In the Autumn of 2012 Phil Strout was installed as the new National Director of Vineyard USA. In this article from the vaults he is interviewed by Cutting Edge magazine about about the need for the church to be outward focused.
CE: These are really desperate times both in the U.S. and abroad, even dark. How is the church faring during this period?
Phil: This is not the hour for the church to lose her collective nerve…but in certain ways, that’s what it feels like. This is not a time for us to back up and shrink away from who we are as the bride of Christ. In fact, it’s just the opposite. It is time for the church to recognize that we have been invited into the mission of God. We need to re-familiarize ourselves with Paul’s statement in Romans 1:1 (“Paul, a servant of Christ Jesus, called to be an apostle and set apart for the gospel of God”), and Acts 13 (“While they were worshiping the Lord and fasting, the Holy Spirit said, ‘Set apart for me Barnabas and Saul for the work to which I have called them.’”) There is an air of supreme confidence in these passages. I believe we’ve lost a little bit of that confidence, and we need to rediscover it. We can find that in the Scriptures, by reading about men and women who understood their calling in the midst of a different set of dark times.
Thousands and thousands of churches are also rallying for a people they don’t know, in a country they don’t know much about
It’s popular sport to bash the church for what it is and isn’t. We criticize how it responds to the needs of the culture. But when you get out of the realm of the theoretical and see what is happening in the day-to- day, the nitty-gritty across everyday life, you find that good things are happening. Look at how church is providing a support system for people all across the country by using small groups. When people are in small groups that stem from local churches, those groups meet people’s real everyday needs. That is being the church; that is missional. It’s kind, and it’s outward-focused.
CE: There have been some major tragedies at home and abroad. Natural disasters, etc. How have you seen the church responding in a way that brings hope to people?
Phil: One of the things that is so wonderful, even though it’s in a tragic setting, is to see the response of churches to the tragedy that just happened in Haiti. Relief and care are happening through governments and so many non-government organizations (NGOs) all over the world, but thousands and thousands of churches are also rallying for a people they don’t know, in a country they don’t know much about. They’re asking, “What can we do?”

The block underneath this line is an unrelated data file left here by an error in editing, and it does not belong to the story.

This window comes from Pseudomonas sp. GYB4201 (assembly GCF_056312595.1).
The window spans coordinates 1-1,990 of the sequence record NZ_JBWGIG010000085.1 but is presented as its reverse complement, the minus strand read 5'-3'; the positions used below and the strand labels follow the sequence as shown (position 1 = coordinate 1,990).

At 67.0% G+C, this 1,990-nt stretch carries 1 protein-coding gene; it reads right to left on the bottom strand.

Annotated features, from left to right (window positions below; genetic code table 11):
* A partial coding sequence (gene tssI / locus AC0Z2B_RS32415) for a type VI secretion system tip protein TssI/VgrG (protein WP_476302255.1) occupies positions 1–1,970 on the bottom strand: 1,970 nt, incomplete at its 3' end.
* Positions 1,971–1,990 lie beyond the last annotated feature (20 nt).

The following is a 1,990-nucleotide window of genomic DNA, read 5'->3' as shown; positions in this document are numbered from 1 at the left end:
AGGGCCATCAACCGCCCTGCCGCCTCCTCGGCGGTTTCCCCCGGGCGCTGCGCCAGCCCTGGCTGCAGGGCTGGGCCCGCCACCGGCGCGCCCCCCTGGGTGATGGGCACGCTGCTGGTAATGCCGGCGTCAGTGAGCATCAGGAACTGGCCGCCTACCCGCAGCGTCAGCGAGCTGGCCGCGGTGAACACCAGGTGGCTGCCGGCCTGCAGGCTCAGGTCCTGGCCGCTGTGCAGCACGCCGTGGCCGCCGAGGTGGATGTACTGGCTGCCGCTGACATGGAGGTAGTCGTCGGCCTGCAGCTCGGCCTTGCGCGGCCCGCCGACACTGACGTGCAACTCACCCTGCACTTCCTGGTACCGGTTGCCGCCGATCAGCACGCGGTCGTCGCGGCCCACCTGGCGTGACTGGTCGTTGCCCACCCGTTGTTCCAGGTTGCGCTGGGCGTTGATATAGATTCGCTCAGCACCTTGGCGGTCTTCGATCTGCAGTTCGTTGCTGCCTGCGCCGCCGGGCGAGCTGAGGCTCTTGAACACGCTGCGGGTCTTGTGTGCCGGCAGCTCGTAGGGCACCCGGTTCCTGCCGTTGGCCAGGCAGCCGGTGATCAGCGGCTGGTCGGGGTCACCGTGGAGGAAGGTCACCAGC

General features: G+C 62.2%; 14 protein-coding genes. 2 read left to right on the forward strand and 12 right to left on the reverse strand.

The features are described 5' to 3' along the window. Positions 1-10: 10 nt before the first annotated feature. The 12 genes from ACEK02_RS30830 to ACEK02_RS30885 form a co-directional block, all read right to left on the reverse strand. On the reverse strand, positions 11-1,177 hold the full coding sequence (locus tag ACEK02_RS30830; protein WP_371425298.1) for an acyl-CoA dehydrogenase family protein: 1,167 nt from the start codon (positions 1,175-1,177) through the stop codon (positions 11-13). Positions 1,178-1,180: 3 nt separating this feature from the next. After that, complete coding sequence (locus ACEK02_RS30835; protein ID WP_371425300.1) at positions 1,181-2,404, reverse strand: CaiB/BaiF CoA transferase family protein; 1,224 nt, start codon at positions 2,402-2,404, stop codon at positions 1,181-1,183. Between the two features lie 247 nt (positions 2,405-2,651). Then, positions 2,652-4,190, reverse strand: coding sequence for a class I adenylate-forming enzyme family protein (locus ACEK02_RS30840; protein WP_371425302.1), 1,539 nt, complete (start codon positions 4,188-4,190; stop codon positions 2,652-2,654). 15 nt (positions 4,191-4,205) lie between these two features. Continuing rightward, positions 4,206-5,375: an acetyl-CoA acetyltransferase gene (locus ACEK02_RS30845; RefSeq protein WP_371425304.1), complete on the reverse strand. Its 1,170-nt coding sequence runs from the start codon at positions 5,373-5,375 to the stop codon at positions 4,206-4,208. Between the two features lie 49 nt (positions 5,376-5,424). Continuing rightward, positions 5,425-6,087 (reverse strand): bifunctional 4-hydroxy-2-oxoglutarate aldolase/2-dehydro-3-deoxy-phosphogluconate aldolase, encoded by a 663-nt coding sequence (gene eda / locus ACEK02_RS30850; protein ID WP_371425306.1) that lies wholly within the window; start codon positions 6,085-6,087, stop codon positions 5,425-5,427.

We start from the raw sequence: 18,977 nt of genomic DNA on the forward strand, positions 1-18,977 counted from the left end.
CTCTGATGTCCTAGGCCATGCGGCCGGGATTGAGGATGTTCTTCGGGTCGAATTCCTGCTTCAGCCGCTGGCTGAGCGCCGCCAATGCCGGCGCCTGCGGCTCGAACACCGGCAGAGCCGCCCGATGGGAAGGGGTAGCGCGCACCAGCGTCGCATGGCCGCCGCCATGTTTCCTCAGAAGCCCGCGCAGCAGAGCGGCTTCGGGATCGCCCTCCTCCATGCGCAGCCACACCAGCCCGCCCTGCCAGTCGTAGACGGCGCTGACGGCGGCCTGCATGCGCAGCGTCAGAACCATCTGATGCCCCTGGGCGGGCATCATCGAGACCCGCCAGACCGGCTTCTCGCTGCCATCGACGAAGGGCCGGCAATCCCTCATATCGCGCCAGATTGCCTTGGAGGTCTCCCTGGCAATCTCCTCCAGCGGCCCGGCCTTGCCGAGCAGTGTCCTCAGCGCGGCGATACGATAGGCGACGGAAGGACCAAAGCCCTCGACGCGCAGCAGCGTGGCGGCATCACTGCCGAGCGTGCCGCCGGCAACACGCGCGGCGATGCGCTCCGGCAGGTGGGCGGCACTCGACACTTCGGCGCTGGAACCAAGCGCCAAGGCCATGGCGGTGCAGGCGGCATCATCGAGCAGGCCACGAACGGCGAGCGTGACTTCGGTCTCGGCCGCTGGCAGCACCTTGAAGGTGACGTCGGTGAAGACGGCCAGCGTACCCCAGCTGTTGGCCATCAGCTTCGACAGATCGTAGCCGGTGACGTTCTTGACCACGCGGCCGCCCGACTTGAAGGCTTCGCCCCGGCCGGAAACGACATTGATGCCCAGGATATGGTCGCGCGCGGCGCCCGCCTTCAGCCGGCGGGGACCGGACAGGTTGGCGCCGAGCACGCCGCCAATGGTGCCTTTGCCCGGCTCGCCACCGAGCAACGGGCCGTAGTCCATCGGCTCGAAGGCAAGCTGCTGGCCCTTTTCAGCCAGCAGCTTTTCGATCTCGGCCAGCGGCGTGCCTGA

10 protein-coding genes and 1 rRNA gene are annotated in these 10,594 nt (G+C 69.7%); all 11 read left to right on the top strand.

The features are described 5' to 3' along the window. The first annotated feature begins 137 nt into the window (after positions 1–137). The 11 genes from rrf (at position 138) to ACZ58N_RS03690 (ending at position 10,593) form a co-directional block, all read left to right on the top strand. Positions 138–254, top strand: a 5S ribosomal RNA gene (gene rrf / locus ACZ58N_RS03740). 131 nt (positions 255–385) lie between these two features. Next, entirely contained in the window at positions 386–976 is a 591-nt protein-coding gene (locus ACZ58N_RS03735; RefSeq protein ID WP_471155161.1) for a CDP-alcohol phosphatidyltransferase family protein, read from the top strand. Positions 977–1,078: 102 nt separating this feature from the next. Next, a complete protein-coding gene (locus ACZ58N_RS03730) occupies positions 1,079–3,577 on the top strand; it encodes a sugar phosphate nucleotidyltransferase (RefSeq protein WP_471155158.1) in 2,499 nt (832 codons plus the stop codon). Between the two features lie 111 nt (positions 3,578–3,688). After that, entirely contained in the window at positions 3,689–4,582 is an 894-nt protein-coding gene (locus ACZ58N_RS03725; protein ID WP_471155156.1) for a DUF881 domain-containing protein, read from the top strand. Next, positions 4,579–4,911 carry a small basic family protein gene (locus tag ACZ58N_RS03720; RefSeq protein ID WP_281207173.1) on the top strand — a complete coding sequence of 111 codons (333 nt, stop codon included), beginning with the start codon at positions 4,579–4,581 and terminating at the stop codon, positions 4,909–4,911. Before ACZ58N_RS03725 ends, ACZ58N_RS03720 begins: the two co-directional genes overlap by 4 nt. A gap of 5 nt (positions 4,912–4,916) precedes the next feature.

There are a lot of professional groups already there, and many of those organizations are backed by dollars from local churches and filled with workers who are Christians. I believe we’ve got to keep our nerve and say we are a people called by God to…well, fill in the blank! Put your name in there. Put your church’s name in there. And then add what it is that the Holy Spirit has called you to do. Our calling as a church, and as local church bodies, are not to be taken lightly.
CE: When times get difficult for churches, it’s easy to turn inward and focus on the problems of the church…i.e. giving is low, pastors have to be let go, people are unable to give as much of their time. How do churches turn their focus outward, not inward, in these tough times?
Phil: The church is the hands and feet and heart of God, the true people of God today. Wherever we find ourselves, we find ourselves on a divine assignment. It’s not just by chance we ended up in a place.
The church is the only institution that serves people who “aren’t there yet.” The church honors people who have not arrived. If you’ve lost that premise and that direction, then you need to turn back to being a people for people who aren’t there yet. Be followers of Jesus for people who aren’t following.
There are pastors who don’t care about the size of the church. Instead they focus on their church’s scope of influence. The number of people who show up isn’t what’s important, and they recognize that. I like the phrase that some groups use (and we use it in our church): “Called to contribute to the redemptive history of this state.”
We automatically get involved in people’s lives because the whole city is our parish.
And I truly feel that about my city. I look at the city of Lewiston, Maine, and think of this city as my parish. Some of those people get up on Sunday morning and gather in a public worship service. I can consider myself a pastor of the heads and leaders of this city. If you take that perspective, then you take on a different approach to ministry.
We automatically get involved in people’s lives because the whole city is our parish. You’ve been placed in a certain community, and you’re there for the non-followers of Jesus. That makes you much more collectively part of the community than as an outpost trying to pluck people out of it.
I have a hard time separating mission out from the neighborhoods and the nations. From my perspective, if it has to do with the church, it’s part of the global community. It moves that way naturally. But our desire to help others abroad shouldn’t be affected by tough economic times. Our 401(k) shouldn’t determine what we do or don’t do among the nations. We need to be reaching people no matter what.
CE: What are some practical ways you encourage the people in your church to do this in your own community?
Phil: Encourage your people to be involved and volunteer for things that go on in the community. For example, in small towns and large cities, you can volunteer in places like libraries and hospitals. Sometimes when we talk about volunteering in our churches, we talk about only what people can do in our particular church. But what about when we look at the volunteer fire department or Red Cross, there are so many citizens working to make the community better. Why wouldn’t Christians want to do that?